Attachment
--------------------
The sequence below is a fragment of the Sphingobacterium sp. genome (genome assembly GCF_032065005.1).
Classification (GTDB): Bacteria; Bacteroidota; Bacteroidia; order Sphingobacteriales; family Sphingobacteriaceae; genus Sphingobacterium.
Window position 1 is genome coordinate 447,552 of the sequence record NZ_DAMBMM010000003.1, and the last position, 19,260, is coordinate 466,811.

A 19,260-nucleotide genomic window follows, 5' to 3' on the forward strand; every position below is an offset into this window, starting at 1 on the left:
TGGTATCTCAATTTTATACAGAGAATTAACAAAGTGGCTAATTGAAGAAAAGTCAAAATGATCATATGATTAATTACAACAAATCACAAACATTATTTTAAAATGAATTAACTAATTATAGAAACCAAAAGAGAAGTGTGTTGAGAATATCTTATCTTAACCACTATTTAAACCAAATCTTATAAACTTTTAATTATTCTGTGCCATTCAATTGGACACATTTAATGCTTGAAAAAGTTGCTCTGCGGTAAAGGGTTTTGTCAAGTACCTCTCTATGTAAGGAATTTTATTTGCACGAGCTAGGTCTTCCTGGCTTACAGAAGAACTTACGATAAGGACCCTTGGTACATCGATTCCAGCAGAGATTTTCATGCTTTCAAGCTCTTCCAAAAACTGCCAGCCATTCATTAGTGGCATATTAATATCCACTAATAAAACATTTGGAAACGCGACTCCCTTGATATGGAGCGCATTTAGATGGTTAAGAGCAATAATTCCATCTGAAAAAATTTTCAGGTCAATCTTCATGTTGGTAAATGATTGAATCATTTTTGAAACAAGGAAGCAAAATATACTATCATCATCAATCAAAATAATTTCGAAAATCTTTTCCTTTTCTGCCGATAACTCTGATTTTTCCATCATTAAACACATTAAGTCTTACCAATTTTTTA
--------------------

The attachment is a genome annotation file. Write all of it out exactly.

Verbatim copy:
The sequence below is a fragment of the Sphingobacterium sp. genome (genome assembly GCF_032065005.1).
Classification (GTDB): Bacteria; Bacteroidota; Bacteroidia; order Sphingobacteriales; family Sphingobacteriaceae; genus Sphingobacterium.
Window position 1 is genome coordinate 447,552 of the sequence record NZ_DAMBMM010000003.1, and the last position, 19,260, is coordinate 466,811.

A 19,260-nucleotide genomic window follows, 5' to 3' on the forward strand; every position below is an offset into this window, starting at 1 on the left:
TGGTATCTCAATTTTATACAGAGAATTAACAAAGTGGCTAATTGAAGAAAAGTCAAAATGATCATATGATTAATTACAACAAATCACAAACATTATTTTAAAATGAATTAACTAATTATAGAAACCAAAAGAGAAGTGTGTTGAGAATATCTTATCTTAACCACTATTTAAACCAAATCTTATAAACTTTTAATTATTCTGTGCCATTCAATTGGACACATTTAATGCTTGAAAAAGTTGCTCTGCGGTAAAGGGTTTTGTCAAGTACCTCTCTATGTAAGGAATTTTATTTGCACGAGCTAGGTCTTCCTGGCTTACAGAAGAACTTACGATAAGGACCCTTGGTACATCGATTCCAGCAGAGATTTTCATGCTTTCAAGCTCTTCCAAAAACTGCCAGCCATTCATTAGTGGCATATTAATATCCACTAATAAAACATTTGGAAACGCGACTCCCTTGATATGGAGCGCATTTAGATGGTTAAGAGCAATAATTCCATCTGAAAAAATTTTCAGGTCAATCTTCATGTTGGTAAATGATTGAATCATTTTTGAAACAAGGAAGCAAAATATACTATCATCATCAATCAAAATAATTTCGAAAATCTTTTCCTTTTCTGCCGATAACTCTGATTTTTCCATCATTAAACACATTAAGTCTTACCAATTTTTTA